09/02/2006 12:00AM

Divide and Conquer joins Del Mar Derby cast

Email

DEL MAR, Calif. - Divide and Conquer, who finished sixth in the Grade 2 Best Pal Stakes on Aug. 13 in his stakes debut, has been added to the field for Wednesday's $250,000 Del Mar Futurity.

The Grade 2 Futurity is the closing day feature of this meeting. The Los Angeles County Fair meeting at Fairplex Park begins on Friday.

Owned by Little Red Feather Racing, Divide and Conquer is one of five probable starters in the Grade 2 Futurity, which is run at seven furlongs. The other expected starters are Great Hunter, Horse Greeley, Prime Ruler, and Stormello.

On Saturday, trainer Bob Baffert said that Hot Flame, who finished fourth in the Best Pal Stakes, will not start. Baffert said he "didn't like" Hot Flame's six-furlong workout in 1:14 on Wednesday.

The absence of Hot Flame leaves Baffert without a starter. Baffert won the Futurity a record seven consecutive times from 1996-2002.

The decision to run Divide and Conquer was made on Friday, a day after he worked five furlongs in 1:01.20, according to trainer Don Chatlos.

"We wanted to see how he came out of the work," Chatlos said. "He's coming out of his works a little better. Our concern was the track. We didn't want to get knocked out for the rest of the year."

Chatlos is dismissing Divide and Conquer's race in the Best Pal because the colt's feet "were bothering him," he said.

"The track had been stinging his feet," Chatlos said. "We had him shod a little differently and he looks a lot better traveling."

Clinton Potts will ride Divide and Conquer, replacing Norberto Arroyo Jr. Potts was aboard when Divide and Conquer beat maidens at Hollywood Park on July 15. Chatlos said the Futurity is a vital race for Divide and Conquer's autumn campaign.

"We haven't lost confidence, but he needs to show us what we think he is," he said.

Horse Greeley, who beat maidens in his second start here on Aug. 12, worked a half-mile in 48.40 seconds, according to trainer Richard Mandella. The colt was not given an official time. He worked when the course was covered by significant fog.

Horse Greeley is making his stakes debut in the Del Mar Futurity, a race that Mandella won in 2003 with Siphonizer.

In his maiden win, Horse Greeley broke from the rail to the lead, drifted out slightly in the stretch, and won by four lengths. Mandella said that Horse Greeley may have reacted to Arroyo's whip in early stretch.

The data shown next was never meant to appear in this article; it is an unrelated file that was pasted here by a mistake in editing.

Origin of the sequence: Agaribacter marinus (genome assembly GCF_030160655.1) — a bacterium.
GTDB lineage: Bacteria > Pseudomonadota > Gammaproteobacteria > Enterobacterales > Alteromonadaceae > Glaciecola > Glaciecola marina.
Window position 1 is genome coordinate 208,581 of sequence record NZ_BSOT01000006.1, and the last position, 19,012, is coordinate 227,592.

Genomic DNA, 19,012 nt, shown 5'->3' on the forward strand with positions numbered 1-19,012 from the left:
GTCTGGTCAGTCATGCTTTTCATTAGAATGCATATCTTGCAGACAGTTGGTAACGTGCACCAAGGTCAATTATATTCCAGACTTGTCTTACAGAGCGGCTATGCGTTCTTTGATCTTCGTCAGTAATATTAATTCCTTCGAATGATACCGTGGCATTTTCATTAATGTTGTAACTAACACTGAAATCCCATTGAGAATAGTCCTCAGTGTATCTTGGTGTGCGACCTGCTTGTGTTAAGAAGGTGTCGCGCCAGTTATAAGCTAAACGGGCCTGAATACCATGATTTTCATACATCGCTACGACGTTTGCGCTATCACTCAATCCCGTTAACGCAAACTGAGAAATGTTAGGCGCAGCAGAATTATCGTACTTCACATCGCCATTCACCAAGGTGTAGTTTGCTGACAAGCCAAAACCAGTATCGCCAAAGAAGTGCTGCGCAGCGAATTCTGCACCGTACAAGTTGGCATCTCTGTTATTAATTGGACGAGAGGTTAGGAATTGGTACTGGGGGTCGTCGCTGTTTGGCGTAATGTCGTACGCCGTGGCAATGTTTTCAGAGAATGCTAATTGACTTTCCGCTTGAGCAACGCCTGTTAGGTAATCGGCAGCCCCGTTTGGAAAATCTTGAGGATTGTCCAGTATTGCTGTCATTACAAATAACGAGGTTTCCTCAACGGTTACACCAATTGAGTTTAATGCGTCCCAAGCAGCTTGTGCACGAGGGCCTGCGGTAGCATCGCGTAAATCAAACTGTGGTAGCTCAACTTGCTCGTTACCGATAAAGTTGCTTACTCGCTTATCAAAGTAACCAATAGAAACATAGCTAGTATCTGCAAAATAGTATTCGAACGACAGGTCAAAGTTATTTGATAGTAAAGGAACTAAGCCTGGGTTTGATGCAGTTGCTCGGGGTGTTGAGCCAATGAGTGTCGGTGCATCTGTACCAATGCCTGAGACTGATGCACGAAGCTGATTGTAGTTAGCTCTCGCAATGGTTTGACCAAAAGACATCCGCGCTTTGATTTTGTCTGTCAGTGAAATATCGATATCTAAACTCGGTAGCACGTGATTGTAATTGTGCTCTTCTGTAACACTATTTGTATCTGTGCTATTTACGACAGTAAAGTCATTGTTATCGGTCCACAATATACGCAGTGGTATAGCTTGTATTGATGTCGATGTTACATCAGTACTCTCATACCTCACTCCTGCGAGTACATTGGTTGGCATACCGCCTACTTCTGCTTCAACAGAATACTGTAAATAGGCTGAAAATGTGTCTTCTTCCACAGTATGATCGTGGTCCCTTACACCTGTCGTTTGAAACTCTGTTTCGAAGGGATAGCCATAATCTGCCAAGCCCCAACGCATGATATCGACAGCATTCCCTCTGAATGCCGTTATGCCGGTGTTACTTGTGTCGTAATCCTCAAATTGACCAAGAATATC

"He looked a little green," Mandella said. "We'd never hit him. He was always so fast that we never had to put the stick on him."

Owner plays role in Political Web's stakes win

Political Web won her first stakes in Friday's $108,500 Torrey Pines Stakes for 3-year-old fillies, a race marred by a spill at the start that unseated Potts from leading contender River's Prayer.

Political Web ($10) rallied from last to win by 1 1/2 lengths over Getback Time. Kris' Sis finished third in the field of seven fillies.

Political Web, Kris' Sis, and Catch My Fancy, who finished fourth, are trained by Julio Canani. He ran Political Web at the insistence of owner Jeff Nielsen, who races as Everest Stable.

Political Web ran the mile on the main track in 1:37.98 under Espinoza. Bred by Everest Stables, she has won 3 of 9 starts and $165,700.

River's Prayer stumbled at the start. Trainer Paula Capestro was angry that River's Prayer was not taken out of the gate and allowed to settle and be reloaded after being upset before the start. Capestro was upset, she said, that an assistant starter bit the filly's ear in the moments before the start to get her attention.

River's Prayer, who won the Fleet Treat Stakes at Del Mar in July, ran loose around the track before crashing through a temporary rail that led to the backstretch. She emerged from the race with a grabbed quarter and a bruise on her stifle where she collided with the rail, Capestro said.

Despite losing horses, Mullins in the hunt

Through Friday, trainer Jeff Mullins had 15 wins at the meeting and was three wins behind leader Doug O'Neill in the race for the title.

Mullins holds second in the standings despite losing 24 horses at the meet via the claim box. Horses have been claimed from him in values ranging from $10,000 to $80,000. He has claimed 10 horses during the meeting.

By comparison, O'Neill claimed 16 horses, while losing 15 through claims.

The turnover has left Mullins wondering if he has set some sort of record for losing horses at one meeting. Such statistics are not kept.

"I don't know what the record is, but I don't think I've ever had that many claimed away, especially at a short meeting," he said.

Of the horses that he lost, Mullins said he has attempted to reclaim three of them. He has re-acquired one, Swiss Lad, for $50,000 on Aug. 26.